Interview with Former U.S. Ambassador to Belgium Sam Fox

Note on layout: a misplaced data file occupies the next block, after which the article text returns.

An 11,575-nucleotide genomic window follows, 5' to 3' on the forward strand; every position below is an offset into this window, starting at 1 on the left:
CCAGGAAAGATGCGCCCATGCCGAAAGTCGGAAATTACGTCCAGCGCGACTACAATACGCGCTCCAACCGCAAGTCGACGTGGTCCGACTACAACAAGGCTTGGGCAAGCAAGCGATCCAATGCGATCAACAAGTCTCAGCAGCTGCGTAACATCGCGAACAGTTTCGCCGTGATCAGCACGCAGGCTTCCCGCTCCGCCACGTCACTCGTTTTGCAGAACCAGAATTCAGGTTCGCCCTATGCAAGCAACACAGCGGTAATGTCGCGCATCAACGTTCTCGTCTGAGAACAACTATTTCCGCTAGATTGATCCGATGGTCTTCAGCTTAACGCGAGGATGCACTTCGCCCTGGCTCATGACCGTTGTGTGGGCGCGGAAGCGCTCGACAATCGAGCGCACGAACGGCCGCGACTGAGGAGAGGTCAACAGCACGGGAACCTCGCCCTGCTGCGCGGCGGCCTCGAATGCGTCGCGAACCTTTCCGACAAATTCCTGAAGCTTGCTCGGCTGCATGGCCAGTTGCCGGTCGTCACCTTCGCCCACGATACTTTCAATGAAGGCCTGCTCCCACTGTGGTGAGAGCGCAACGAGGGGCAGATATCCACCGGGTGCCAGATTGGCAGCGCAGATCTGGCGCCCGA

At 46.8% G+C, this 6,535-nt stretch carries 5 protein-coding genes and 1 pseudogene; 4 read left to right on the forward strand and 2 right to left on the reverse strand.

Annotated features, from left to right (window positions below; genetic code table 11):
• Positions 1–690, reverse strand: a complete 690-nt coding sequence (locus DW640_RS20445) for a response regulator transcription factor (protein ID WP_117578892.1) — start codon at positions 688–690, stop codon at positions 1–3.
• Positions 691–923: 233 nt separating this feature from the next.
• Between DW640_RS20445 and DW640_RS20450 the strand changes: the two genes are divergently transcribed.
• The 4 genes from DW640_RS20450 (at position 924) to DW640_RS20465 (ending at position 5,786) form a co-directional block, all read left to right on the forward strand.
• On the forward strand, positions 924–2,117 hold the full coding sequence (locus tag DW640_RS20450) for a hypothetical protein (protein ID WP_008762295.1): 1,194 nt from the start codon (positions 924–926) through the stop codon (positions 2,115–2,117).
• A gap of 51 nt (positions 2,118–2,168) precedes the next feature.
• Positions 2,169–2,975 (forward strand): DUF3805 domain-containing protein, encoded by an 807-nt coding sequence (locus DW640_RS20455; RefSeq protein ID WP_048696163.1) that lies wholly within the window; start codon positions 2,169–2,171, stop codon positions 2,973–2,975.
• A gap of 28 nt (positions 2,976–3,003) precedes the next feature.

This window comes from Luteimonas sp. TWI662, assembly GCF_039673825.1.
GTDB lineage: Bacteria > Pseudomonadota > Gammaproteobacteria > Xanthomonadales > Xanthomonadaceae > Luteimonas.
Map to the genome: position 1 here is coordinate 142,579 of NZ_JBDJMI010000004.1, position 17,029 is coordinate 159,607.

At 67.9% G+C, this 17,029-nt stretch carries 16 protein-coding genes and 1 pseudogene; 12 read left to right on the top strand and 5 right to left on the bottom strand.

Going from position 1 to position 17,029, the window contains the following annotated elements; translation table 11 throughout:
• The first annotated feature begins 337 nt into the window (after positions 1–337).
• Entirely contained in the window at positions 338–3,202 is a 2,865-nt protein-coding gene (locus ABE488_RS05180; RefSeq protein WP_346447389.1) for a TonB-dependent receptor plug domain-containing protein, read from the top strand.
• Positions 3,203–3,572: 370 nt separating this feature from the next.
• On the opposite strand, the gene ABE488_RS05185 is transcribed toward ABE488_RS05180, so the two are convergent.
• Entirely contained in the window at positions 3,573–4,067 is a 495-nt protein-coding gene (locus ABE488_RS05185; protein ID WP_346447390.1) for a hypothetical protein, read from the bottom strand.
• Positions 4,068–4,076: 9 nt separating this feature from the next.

Sam_Fox_officialThe Fulbright Commission in Belgium and Luxembourg recently interviewed former U.S. Ambassador to Belgium Sam Fox. Q: How did you apply your extensive experience in the business world to your time as an ambassador? A: Well, of course, in every new adventure in life, all your previous life experience tends to come into play. But I’d say that I did learn some particular lessons from my business experience that I drew on as Ambassador. Good leadership is learned. It starts with picking the right individuals for each job and knowing how to manage the group as a team for the best results. Also, the value of research. There’s no substitute for knowledge in making wise decisions. It’s what you don’t know that bites you. So you do everything you can to minimize that. Lastly, the value of surrounding yourself with good people. That’s what a good manager does. I don’t care if you’re as smart as Albert Einstein and as energetic as a 10-year old, you can’t do it all. I love the quote from Charles de Gaulle: “The cemeteries are full of indispensable people.” A truly good manager is good because he surrounds himself or herself with truly good people. Q: What inspired you to make the shift from the business world to the diplomatic world? A: In the first place, President (George W.) Bush asked me. I love my country and I am certainly willing to serve my country when requested to do so. But second, the appointment meant even more to me than it might have meant to some other people because my parents came from Europe to make their home in America. My mother, as it turned out, actually sailed from Belgium on the Red Star Line. One evening I spoke at the Antwerp City Hall, the very city from which my mother had sailed. It was just so personally fulfilling, because it was as if history had come full circle. It meant so much to me to go back to Europe as a representative of the government of the United States. Further, I found the President’s request irresistible. Q: How did you first become connected to Belgium? A: President Bush chose me in 2006 to be the United States Ambassador to the Kingdom of Belgium. Q: What do you miss most about Brussels? A: Our friends. Marilyn, and I have fallen in love with the Belgian people. They are so well-mannered, so civilized, so well-educated, and a delight to be around. We come back every year for a month in the fall and try to return in the spring or summer as well. Q: What is your favorite memory of your time served with the embassy? A: We were received very well by every Belgian person we met – what a delight. Q: What is your favorite type of Belgian beer? A: Any one of the over 500 brands will work very well – cheers! Q: Thank you for all your past support — What do you value most about the Fulbright program? What is it that has inspired you to give in the past? A: The comingling of our children and the comingling of the education our children receive.]]>